Almost everyone in America has heard of mutual finds, right? They're those things you have to have for retirement.... or something like that. But just what is a mutual fund? Before you take your hard earned money to a financial advisor, you should at least understand what mutual funds are, and how they work.

Before we start to describe mutual funds, think of the Dow Jones Industrial Average. The Dow is a collection of 30 of the largest companies in the United States. You've probably heard of most of these companies, and even use their products every day. Some of the 30 Dow companies are McDonalds, General Electric, Wal-Mart, Exxon Mobil, and Coca-Cola, among others. If you wanted to, you could go to a stock broker and say, "I'd like to buy stock in McDonalds..." or "I'd like to buy some stock in Exxon and Wal-Mart..."

Most people choose not to buy stock in individual companies like that, though. They realize that they are not qualified to determine whether a company is growing, shrinking, or staying the same. This is where your financial advisor comes in. Your financial advisor is someone whose job is to choose good mutual funds that will earn money for you based on your retirement date. When you give your money to a financial advisor, he will then put it into a mutual fund.

So exactly what is a mutual fund?

Well we're still not quite ready to answer that yet, so here is a bit more background information. First off, there are LOTS of different mutual funds, and each fund has a Fund Manager. These Fund Managers usually have specialties. Some specialize in understanding small companies that are just starting out. Others specialize in understanding technology companies like Apple and Microsoft, while still other fund managers specialize in companies that operate internationally, like McDonalds and Coca-Cola. These Fund Managers study companies within their expertise all day in order to determine which companies are the cream of the crop.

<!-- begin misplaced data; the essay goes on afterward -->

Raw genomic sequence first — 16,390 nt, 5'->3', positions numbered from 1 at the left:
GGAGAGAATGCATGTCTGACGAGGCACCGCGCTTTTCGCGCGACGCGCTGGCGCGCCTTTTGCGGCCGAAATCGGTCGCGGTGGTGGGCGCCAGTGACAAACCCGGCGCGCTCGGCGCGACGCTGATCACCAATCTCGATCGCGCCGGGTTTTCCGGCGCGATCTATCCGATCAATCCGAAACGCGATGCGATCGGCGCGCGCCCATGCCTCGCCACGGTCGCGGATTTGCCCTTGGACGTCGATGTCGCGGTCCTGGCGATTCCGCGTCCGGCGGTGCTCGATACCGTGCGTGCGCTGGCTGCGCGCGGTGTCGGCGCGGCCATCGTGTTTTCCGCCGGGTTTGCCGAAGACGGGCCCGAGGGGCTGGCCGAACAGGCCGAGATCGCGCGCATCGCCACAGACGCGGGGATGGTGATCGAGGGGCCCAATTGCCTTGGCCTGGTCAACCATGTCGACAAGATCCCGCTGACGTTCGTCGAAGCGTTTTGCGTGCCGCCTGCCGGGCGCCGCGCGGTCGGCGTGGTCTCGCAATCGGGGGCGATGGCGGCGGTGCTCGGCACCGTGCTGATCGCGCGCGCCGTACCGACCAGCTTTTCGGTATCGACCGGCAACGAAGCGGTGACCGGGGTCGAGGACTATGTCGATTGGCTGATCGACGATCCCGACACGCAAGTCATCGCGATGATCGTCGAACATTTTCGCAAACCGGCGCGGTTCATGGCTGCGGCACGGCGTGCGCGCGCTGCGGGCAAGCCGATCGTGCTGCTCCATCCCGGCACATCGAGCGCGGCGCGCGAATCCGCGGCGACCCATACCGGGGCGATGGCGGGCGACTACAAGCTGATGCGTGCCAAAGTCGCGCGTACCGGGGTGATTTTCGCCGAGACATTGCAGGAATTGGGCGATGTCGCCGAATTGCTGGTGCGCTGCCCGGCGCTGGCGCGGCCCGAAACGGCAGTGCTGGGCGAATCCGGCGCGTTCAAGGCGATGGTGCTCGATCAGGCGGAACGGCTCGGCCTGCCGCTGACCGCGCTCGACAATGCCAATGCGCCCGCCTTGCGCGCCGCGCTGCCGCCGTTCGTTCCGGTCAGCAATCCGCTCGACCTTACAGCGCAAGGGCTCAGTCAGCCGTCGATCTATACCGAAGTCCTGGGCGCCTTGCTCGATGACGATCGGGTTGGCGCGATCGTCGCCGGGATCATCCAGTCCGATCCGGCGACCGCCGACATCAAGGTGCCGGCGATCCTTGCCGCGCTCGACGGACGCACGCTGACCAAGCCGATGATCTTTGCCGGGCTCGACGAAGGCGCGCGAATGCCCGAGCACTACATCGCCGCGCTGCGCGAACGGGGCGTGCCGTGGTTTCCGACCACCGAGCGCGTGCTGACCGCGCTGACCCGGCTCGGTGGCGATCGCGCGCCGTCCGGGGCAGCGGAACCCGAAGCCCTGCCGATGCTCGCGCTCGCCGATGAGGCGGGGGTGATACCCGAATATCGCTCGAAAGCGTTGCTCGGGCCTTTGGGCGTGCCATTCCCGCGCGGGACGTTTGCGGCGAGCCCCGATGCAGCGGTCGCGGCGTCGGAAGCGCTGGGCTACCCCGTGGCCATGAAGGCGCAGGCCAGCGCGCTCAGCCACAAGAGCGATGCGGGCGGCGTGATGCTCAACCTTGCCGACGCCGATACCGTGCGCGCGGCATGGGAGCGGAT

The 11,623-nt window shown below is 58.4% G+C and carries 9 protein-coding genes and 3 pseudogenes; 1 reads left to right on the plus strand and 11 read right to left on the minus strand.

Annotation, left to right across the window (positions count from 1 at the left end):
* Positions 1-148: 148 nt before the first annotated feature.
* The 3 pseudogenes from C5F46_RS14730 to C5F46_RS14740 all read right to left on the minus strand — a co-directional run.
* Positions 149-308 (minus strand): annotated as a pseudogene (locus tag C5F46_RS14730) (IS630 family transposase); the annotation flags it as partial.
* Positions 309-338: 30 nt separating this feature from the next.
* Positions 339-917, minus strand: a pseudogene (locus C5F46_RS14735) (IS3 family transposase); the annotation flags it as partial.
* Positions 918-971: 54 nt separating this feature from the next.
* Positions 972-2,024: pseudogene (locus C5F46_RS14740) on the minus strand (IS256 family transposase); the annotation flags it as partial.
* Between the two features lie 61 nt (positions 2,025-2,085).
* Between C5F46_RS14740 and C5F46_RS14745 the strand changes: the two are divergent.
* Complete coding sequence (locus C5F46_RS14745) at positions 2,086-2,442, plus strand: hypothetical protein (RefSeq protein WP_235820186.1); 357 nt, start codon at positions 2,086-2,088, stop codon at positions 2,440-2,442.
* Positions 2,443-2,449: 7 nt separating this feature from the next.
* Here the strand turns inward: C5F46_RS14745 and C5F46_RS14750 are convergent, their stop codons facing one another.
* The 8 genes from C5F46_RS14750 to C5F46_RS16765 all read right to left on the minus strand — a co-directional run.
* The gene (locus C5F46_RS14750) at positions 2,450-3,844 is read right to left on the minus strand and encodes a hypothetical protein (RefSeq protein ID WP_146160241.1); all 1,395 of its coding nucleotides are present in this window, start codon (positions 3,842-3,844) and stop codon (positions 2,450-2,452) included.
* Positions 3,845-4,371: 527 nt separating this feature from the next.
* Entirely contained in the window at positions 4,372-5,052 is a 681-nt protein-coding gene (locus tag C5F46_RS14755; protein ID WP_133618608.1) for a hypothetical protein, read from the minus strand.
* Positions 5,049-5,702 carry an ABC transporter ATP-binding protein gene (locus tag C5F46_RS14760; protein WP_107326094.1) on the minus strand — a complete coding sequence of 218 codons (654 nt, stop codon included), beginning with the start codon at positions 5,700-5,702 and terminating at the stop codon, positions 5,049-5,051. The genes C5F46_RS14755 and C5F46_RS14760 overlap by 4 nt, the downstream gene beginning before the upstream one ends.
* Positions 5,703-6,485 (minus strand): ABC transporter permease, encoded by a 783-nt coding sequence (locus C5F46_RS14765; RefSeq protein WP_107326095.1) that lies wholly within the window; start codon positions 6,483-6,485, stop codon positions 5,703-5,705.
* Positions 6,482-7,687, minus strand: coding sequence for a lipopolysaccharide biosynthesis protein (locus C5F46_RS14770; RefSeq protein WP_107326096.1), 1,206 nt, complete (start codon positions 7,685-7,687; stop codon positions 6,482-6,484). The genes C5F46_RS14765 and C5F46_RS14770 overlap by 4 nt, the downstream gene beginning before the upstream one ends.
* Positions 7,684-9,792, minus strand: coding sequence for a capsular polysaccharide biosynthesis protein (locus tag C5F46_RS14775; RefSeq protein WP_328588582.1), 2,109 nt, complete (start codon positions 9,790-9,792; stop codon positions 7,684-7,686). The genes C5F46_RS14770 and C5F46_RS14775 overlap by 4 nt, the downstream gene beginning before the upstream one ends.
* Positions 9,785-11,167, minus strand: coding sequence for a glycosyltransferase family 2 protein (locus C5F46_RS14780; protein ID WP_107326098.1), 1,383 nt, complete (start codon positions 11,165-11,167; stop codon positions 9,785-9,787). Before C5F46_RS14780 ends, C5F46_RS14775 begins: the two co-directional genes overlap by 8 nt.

Now let's examine the hypothetical fund manager who specializes in international companies. The manager will study hundreds of international companies, and then pick out 10, 20, 30 or more of the best international companies that he can find; he may even choose stocks from the Dow like Coca-Cola and McDonalds. The Fund Manager will then create a mutual fund that invests money into those specific companies and call it the Super-Awesome International Fund.

Now when you go to your financial advisor, he might say something like this, "You should invest in the Super-Awesome International Fund. The Fund Manager has an excellent track record, and his fund earns an average of 11% per year." It sounds like a good idea, so you give the financial advisor $5,000 to put into the mutual fund. Once your money is officially invested into the Super-Awesome International Fund, you will then own a tiny piece of McDonalds, Coca-Cola, and all the other companies that the Fund Manager picked out.

Now obviously you are not the only person who invested in the Super-Awesome International fund. Your neighbors, relatives, and people on the other side of the country that you have never met before have probably also invested into the Super-Awesome International Fund; meaning that you, your neighbor Julie, your Uncle Gerald, and the guy across the country all own a tiny piece of McDonalds, Coca-Cola, and all the other companies that the fund manager picked out. Thus, the Fund has been mutually funded by all of you, and that is why it is called a mutual fund.

Incidentally, if you already own a mutual fund and would like to know what companies the Fund Manager invested in, then ask your financial advisor for the Fund Prospectus. The Prospectus lists all of the companies that you now own as mutual fund investor.

Did this answer your question? Leave a comment and let me know if this article has helped your understanding of mutual funds.